Thursday, July 2, 2015

Joe Biden, Mister Amtrak

The Vice President Acelas it to Philadelphia

Joe Biden, Mister Amtrak


Waiting for the Vice President and transportation secretary to arrive at 30th Street Station...

Waiting for Biden to leave.

In between those two photos, the Vice President Acela-ed it to from Washington - something he's done hundreds of times in his political career - to push the administration's plan to spend $53 billion over six years to develop a national and intercity high-speed passenger rail network. Not the most exciting of photo opportunities, but I like this sort of thing.

I don't think I'd like shooting politicians every single day of my working life, but in small doses it is challenging to come up with more than talking heads at a podium, especially when your movements are severely limited by the secret Service.

Mayor Nutter introduced Biden and Transportation Secretary Ray LaHood, then took off immediately for his own announcements - a redevelopment project on North Broad Street and GlaxoSmithKline's moving their headquarters to the Navy Yard on South Broad.

I focused on the crowd out in the station behind Biden, hoping somebody would stop at the barrier and stare out across the empty lobby wondering who or what was going on in front of the bright lights. But the business of the train station carried on as usual.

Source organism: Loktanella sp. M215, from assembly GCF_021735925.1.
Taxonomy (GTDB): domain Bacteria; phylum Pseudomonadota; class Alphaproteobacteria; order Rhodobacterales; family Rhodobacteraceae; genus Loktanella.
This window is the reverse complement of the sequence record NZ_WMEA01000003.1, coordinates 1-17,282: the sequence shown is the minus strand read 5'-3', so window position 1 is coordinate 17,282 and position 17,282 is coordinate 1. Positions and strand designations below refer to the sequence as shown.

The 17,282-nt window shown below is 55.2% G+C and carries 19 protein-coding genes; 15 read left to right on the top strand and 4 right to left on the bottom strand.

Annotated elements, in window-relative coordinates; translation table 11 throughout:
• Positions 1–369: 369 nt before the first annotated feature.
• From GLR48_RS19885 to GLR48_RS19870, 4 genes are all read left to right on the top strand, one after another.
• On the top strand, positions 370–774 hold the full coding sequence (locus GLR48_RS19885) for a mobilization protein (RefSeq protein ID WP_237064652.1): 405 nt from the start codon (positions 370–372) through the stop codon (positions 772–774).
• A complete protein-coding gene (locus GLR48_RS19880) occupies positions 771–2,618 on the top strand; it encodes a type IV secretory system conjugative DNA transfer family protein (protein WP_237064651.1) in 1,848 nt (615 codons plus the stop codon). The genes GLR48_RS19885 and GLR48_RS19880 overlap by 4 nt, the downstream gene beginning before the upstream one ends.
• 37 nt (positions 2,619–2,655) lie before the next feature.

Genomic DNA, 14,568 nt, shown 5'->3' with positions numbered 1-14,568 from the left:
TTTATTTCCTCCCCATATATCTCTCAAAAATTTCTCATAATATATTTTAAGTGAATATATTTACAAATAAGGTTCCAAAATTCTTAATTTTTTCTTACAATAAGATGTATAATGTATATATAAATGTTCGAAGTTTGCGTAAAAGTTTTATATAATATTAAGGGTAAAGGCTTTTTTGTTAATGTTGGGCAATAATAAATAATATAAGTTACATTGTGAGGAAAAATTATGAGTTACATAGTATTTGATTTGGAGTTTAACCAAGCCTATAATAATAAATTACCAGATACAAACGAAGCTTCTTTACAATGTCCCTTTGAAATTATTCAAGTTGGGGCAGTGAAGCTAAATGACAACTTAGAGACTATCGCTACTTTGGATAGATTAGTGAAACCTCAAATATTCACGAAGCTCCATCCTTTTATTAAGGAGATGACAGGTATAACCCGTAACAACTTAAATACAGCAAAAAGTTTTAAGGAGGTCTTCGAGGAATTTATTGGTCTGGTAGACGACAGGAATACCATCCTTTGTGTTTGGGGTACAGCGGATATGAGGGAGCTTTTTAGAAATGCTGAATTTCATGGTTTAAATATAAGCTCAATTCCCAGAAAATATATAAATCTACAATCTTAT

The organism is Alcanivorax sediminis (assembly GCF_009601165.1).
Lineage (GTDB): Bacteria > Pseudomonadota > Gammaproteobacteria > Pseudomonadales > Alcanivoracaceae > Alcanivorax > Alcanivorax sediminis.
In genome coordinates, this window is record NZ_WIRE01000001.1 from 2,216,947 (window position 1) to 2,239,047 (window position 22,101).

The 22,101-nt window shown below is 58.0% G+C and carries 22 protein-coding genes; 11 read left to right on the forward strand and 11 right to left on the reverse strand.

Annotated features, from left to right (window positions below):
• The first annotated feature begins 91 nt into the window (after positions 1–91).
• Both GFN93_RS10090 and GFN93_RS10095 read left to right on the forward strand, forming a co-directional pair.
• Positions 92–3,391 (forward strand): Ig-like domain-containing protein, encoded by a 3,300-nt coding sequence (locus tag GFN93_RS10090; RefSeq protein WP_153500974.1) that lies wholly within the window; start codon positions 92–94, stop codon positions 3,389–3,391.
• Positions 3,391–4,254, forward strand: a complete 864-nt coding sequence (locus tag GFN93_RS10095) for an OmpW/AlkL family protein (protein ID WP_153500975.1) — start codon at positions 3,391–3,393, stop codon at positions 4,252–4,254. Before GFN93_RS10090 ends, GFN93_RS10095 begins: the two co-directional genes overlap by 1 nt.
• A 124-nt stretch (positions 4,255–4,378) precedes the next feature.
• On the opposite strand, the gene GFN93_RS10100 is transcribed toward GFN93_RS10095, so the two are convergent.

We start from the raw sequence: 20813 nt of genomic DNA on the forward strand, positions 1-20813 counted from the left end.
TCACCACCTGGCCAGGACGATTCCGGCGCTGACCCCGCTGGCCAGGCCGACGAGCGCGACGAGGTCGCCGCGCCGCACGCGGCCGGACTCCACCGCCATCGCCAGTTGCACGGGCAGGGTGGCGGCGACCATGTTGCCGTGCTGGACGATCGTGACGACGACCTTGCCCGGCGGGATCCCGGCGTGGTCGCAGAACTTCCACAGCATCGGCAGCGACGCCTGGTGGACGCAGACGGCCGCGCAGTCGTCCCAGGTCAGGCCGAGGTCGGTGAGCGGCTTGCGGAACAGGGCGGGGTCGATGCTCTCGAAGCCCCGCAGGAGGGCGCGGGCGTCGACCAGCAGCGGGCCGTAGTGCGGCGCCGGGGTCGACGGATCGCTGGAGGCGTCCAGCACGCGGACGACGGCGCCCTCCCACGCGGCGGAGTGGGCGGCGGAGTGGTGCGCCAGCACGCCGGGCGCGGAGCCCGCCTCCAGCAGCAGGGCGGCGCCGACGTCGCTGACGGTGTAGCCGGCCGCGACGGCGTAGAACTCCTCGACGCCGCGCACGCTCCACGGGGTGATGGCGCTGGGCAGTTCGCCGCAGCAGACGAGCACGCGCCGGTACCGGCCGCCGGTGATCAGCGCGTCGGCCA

The White House advance staff found an old chalk board "analog" time table in the station and rolled it over to join a large American flag just to add some ambiance.

Inquirer Staff Photographer
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About this blog

Tom Gralish is a general assignment photographer at The Inquirer, concentrating on local news and self-generated feature photos.

He has been at the paper since 1983, photographing everything from revolution in the Philippines to George W. Bush’s road to the White House to homeless people living on the street right outside his newspaper's front door. For his photo essay on Philadelphia’s homeless, he was awarded both the Pulitzer Prize and the Robert F. Kennedy Award.

His weekly newspaper column, "Scene Through the Lens," takes a look at Philadelphia's urban landscape.

Gralish, along with Inquirer colleague and Pulitzer Prize-winning writer Michael Vitez, spent a year visiting the Philadelphia Museum of Art to capture the stories and photos of "Rocky runners" who come from all over the world to climb the steps - just as Sylvester Stallone did in the Academy Award winning film, Rocky. Their book, Rocky Stories: Tales of Love, Hope and Happiness at America’s Most Famous Steps, was published in November 2006.

Reach Tom at

Tom Gralish Inquirer Staff Photographer
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